# Entropy! Disorder! Negative Quality!

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#### Maddad

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Beads of Doubt<br />http://news.bbc.co.uk/1/hi/sci/tech/2135779.stm<br /><br />We say that entropy of a closed system increases with time, but what we really mean is that the orderliness of the system decreases. If I have a nice china cabinet with Stangle dishes there are only a few ways that I can stack them. However, let my cats into the cabinet to play with them and the dishes will soon be scattered in a very disorderly manner. As I put the dishes back where they belong, I reflect that there are many more ways for the dishes to be arranged that look messy than there are for them to look orderly.<br /><br />Because objects in a system have very few orderly ways to be arranged, but many disorderly ways, it is more likely that a random rearrangement of the objects will result in an overall decrease in orderliness. As your system gets larger the number of possible disorderly combinations increases exponentially, but the number of orderly combinations increases much less. This means that it becomes more and more likely as the size of the system increases that any change will result in less order instead of more.<br /><br />By the time you get a large system, such as the 10<sup>28</sup>(10,000,000,000,000,000,000,000,000,000 or ten thousand trillion trillion) or so atoms in a human body, there is almost zero chance that any random change will result in more order. Those random changes will instead result in more disorder. For instance, there is very little chance that a stiff breeze will blow your hair into a neatly brushed appearance. It is much more likely that you will soon look like the Wild Man from Borneo.<br /><br />Recognizing that systems tend to become less orderly with time, scientists define time as the changes in a system that results in less order. This works just fine for large systems such as my hair, but on a very small scale there are reasonable combinations of random changes

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#### bbrock

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I don't get the point. <br /><br />Entropy is the irreversability of any process. Orderly or dis-Orderly. Truth is, all of nature, especially the thermal processes in this universe have the property of entropy. This means there will come a time when all will be frozen solid. It also implies that the universe is not infinitely old ( had a beginning ). <br /><br />Anything else is jibberish.<br /><br />Bill<br /><br />

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#### Maddad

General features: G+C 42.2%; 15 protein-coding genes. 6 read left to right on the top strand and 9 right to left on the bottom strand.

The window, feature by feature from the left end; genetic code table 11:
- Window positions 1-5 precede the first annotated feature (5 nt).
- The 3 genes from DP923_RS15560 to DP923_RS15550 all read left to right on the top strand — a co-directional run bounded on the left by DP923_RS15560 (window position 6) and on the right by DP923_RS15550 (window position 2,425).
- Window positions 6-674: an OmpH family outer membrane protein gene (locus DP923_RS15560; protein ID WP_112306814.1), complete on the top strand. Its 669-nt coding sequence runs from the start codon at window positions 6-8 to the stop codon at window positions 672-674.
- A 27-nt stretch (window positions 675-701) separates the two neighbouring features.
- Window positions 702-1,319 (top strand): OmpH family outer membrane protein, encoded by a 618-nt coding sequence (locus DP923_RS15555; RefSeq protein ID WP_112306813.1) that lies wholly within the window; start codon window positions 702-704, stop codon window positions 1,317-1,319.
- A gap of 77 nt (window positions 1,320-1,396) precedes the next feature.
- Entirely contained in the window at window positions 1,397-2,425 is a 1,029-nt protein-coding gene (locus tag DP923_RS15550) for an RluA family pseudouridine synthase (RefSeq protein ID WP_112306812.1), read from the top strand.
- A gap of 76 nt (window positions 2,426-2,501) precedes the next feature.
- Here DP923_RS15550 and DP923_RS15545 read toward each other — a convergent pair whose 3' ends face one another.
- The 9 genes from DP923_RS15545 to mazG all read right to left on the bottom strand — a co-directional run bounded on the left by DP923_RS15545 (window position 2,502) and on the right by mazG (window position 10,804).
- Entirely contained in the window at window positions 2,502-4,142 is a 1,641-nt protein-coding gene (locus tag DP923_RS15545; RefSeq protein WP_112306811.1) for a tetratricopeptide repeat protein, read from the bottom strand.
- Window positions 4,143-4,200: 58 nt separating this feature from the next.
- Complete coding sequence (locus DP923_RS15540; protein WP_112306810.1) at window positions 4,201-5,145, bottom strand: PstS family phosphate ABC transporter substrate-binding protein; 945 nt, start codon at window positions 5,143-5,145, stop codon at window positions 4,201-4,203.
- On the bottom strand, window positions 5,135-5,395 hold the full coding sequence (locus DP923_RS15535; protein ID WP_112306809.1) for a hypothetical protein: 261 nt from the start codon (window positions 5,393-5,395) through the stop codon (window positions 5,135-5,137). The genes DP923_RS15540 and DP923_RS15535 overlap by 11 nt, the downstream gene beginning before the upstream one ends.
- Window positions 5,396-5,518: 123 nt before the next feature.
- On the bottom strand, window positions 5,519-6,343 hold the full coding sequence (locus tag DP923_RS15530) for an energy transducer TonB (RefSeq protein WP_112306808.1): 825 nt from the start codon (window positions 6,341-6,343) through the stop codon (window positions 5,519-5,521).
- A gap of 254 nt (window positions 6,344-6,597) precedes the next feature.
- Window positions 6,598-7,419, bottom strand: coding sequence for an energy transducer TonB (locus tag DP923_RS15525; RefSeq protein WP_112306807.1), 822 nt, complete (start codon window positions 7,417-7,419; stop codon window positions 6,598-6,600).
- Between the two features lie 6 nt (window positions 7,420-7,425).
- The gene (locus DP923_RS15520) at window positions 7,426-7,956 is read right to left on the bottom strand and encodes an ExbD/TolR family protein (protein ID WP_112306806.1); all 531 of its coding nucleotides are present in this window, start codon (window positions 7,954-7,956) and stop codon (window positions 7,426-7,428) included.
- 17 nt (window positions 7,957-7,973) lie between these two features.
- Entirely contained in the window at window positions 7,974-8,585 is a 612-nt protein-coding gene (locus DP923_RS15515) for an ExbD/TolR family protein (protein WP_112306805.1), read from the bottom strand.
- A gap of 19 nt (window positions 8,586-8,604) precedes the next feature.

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Counterbalance Foundation - Entropy Definition<br />http://www.pbs.org/faithandreason/physgloss/entropy-body.html<br />"A measure of the disorder or unavailability of energy within a closed system. More entropy means less energy available for doing work."<br /><br />The point is that entropy is not irrreversible. It discusses the consequences to one definition of time when entropy reverses on small scales.

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#### bbrock

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Maddad<br /><br />Read what you are writing. Nobody is saying anything arout reversability or irreversability of Entropy ?? I can't comprehend " Irreversability of Entropy ". Entropy is the thermal property of energy. Entropy is not an entity unto itself. <br /><br />If you are saying that thermal processes are not irreversable, i.e. " Have no Entropy ", this will be one of the greatet revelations of our time. It will shake the very foundations of Physics and Thermodynamics. You may have a difficult time proving this. <br /><br />Bill

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#### Maddad

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BBrock<br />Because we normally deal with very large systems, entropy, especially thermal entropy, always moves towards more disorder. However, in very small (closed) systems this tendency sometimes reverses. The key is very small systems, and it's not going to shake up anyone except maybe a physics student during a test.

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#### kmarinas86

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Is correct to analogue "entropy" with "potential energy" ? <br /><br />Why is there always this "confusion" about entropy? Why are we taught contradicting things?

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#### Maddad

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Entropy does indeed mean increasing disorder.

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#### newtonian

##### Guest
maddad- Excellent thread. <br /><br />The problem is: entropy has more than one definition.<br /><br />The technical definition involves thermodynamics, e.g.: heat flow, and specifically the 2nd law.<br /><br />However, the general definition involves simply moving towards, or returning to, the most stable state.<br /><br />I will post in more detail later. <br /><br />However, this does involve the evolution vs. creation discussion as well as the origin of our universe by creation or by chance, etc. <br /><br />It is very important to get it right.

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